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Lensois

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  1. Like
    Lensois got a reaction from timesle in Pierre-Michel Lasogga   
    Re: Pierre-Michel Lasogga
    Lasogga finished the season with 13 goals in hand. Quite impressive as he wasn't thoughted to be playing the first-line in the attack. Though with Rob Friend's failure to score, Lasogga gained some more and more opportunities from coach Babbel and he ultimately finished on the 7th place in the Zweite Bundesliga top scorer table. Lasogga, not too long ago, was also awarded with a contract extension. He signed on and his new contract will run until 2015, so he is definately a keeper in other words. I'm sure that Babbel, who gave the young Lasogga so much confidence when Hertha had so much pressure and expectations to return back to the top flight (Hertha are traditionally quite the big club), won't suddenly start to not fancy young Pierre-Michel.
  2. Like
    Lensois got a reaction from Caleb in Official French Ligue 1 & 2 Thread   
    Re: French Ligue 1 and 2
  3. Like
    Lensois got a reaction from Kroitzz in Members who you get on the best with...!   
    Re: Members who you get on the best with...!
    Kroitzz
    Tiësto
    Fercasti
    Villa
    Toonfanforlife
    Guanaco
    Daragh
    May have forgotten someone - pardon me.
  4. Like
    Lensois got a reaction from Phil (GT) in Official French Ligue 1 & 2 Thread   
    Re: French Ligue 1 and 2
    All of them are good talents, but if you could get better players in a swap deal (which is quite common in GC's), all of them, except for Tabanou and Sertic, I'd let go of in case you could get someone better. So, I'd only stick with Tabanou and Sertic in the long run and the rest are players I'd try to swap for other players.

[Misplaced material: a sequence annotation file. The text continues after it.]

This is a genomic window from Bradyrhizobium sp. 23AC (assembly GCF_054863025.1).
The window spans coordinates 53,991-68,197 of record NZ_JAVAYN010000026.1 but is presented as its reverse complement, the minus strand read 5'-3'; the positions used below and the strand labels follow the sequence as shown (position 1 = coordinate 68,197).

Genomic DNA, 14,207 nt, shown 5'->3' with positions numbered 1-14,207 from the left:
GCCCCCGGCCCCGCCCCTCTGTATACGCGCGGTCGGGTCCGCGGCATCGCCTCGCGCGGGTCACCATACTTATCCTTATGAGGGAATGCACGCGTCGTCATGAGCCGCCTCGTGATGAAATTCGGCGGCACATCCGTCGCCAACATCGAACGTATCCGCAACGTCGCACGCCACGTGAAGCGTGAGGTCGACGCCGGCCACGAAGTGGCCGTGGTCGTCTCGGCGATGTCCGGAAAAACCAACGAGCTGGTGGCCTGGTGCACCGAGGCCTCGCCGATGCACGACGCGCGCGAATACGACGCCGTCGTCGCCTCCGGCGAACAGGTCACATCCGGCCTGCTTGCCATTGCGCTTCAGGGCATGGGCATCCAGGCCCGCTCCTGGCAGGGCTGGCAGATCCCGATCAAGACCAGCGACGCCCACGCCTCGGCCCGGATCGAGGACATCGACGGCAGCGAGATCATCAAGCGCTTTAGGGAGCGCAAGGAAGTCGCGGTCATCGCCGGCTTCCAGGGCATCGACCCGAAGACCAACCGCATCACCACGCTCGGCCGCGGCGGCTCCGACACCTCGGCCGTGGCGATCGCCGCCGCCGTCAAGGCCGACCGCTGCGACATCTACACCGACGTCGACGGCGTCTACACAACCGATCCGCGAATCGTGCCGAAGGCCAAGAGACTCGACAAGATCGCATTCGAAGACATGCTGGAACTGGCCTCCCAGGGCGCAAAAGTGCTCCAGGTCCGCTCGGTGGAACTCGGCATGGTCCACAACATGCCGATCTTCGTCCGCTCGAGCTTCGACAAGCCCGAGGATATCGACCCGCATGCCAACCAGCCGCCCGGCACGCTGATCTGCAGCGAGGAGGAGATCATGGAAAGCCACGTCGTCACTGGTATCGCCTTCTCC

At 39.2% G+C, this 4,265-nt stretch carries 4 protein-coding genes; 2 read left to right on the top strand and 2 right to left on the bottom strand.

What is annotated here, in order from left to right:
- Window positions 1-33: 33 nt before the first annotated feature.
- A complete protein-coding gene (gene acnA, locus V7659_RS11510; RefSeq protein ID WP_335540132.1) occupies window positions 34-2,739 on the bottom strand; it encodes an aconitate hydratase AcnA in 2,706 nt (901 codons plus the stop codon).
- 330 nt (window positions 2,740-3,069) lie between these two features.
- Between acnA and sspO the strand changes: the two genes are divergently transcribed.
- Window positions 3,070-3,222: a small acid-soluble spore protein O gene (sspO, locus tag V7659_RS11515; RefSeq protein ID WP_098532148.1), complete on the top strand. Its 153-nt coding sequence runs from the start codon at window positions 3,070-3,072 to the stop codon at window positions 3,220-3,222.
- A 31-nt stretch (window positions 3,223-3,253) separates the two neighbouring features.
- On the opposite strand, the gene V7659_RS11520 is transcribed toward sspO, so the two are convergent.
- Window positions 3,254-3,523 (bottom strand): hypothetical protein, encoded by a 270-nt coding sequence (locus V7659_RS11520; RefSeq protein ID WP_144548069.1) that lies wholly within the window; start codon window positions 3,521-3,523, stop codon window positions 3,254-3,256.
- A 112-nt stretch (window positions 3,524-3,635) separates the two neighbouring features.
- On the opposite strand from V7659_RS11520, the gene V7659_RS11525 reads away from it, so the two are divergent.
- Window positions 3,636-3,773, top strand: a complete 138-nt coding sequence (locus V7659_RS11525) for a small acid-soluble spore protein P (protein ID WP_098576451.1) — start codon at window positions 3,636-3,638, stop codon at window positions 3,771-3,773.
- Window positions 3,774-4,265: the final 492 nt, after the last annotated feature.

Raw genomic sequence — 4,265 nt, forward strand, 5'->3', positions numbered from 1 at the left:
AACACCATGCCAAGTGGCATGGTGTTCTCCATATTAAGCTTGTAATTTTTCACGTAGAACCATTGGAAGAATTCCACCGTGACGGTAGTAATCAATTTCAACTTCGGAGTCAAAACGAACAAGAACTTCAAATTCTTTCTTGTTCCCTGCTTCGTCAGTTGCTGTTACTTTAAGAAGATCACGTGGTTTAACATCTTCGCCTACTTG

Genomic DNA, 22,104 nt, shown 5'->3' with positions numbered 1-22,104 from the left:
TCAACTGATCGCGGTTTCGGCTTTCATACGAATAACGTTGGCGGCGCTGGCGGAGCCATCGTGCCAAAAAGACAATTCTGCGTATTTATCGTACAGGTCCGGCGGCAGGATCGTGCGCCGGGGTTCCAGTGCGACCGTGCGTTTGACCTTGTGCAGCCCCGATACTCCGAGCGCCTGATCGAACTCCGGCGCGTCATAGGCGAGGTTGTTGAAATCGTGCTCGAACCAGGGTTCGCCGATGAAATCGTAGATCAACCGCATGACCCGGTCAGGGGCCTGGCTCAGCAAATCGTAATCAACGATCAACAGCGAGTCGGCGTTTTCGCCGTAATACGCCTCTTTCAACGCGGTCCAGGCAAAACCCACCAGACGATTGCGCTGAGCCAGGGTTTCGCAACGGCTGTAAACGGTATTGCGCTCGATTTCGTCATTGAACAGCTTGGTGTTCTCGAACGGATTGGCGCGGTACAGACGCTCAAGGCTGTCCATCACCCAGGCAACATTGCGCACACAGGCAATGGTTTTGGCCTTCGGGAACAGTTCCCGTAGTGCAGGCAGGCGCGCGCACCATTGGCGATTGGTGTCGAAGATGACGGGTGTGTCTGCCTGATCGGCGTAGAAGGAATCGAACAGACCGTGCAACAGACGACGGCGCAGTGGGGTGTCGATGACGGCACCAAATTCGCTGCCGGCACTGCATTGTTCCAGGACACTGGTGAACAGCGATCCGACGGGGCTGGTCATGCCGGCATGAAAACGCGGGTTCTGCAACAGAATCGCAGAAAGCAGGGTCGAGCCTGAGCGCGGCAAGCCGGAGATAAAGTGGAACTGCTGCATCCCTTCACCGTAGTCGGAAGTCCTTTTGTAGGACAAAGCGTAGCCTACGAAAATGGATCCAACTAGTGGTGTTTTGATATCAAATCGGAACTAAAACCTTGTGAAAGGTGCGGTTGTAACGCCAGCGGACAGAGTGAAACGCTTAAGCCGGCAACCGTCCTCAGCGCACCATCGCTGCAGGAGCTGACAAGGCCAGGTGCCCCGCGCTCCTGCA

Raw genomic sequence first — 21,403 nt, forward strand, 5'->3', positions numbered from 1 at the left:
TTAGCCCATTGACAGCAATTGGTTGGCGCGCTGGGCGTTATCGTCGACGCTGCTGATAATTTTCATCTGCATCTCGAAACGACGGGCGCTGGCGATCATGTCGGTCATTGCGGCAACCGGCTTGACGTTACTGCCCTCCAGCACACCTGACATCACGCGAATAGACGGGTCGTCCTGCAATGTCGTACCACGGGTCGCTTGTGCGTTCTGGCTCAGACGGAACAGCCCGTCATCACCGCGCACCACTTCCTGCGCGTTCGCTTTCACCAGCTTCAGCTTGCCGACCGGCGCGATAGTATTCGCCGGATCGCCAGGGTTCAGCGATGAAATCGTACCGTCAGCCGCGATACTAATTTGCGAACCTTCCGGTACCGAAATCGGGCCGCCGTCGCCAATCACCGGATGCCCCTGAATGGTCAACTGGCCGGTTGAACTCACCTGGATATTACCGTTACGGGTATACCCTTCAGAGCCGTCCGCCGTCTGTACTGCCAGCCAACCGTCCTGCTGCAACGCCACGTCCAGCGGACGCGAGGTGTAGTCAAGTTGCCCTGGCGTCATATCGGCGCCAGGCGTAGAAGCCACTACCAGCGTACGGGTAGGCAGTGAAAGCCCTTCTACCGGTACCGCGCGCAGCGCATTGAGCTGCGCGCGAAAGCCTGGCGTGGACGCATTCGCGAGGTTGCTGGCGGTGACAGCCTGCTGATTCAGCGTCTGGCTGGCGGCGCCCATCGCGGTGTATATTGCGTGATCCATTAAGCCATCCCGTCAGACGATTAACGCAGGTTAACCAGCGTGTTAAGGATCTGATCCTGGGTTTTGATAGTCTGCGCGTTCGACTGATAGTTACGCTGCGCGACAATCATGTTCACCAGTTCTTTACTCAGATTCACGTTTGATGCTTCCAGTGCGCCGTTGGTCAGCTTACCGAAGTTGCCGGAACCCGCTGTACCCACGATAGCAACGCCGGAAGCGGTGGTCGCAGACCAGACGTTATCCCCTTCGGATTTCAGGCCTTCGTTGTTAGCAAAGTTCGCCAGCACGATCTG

Also, just seen that Bernard Mendy, the former fullback of PSG, has moved to Denmark! Quite suprising obviously, as he used to be a great player for PSG (and even an French international in the early 00's). I really don't know what has made his promising career gone so downhill - he was good in Paris - if I remember right, he didn't get a new contract as the parts couldn't reach an agreement over a new contract. Of course he had his up's and down's at Hull, but he couldn't have been so bad that he was left un-attached and ultimately signing for a Danish team (Odense). Hopefully, he'll ''take a step into the right direction for his career'', as he stated...
  5. Like
    Lensois got a reaction from dhulldevsfan in Simone Calvano - Milan's new Pirlo?   
    Re: Simone Calvano - Milan's new Pirlo?
    Thanks.
    I also added a video of Calvano.
  6. Downvote
    Lensois got a reaction from Kapitan Kloss in Raphael Martinho   
    Raphael Martinho

    Age: 23
    Nationallity: Brazilian
    Position: Midfielder
    Club: Catania
    His Career: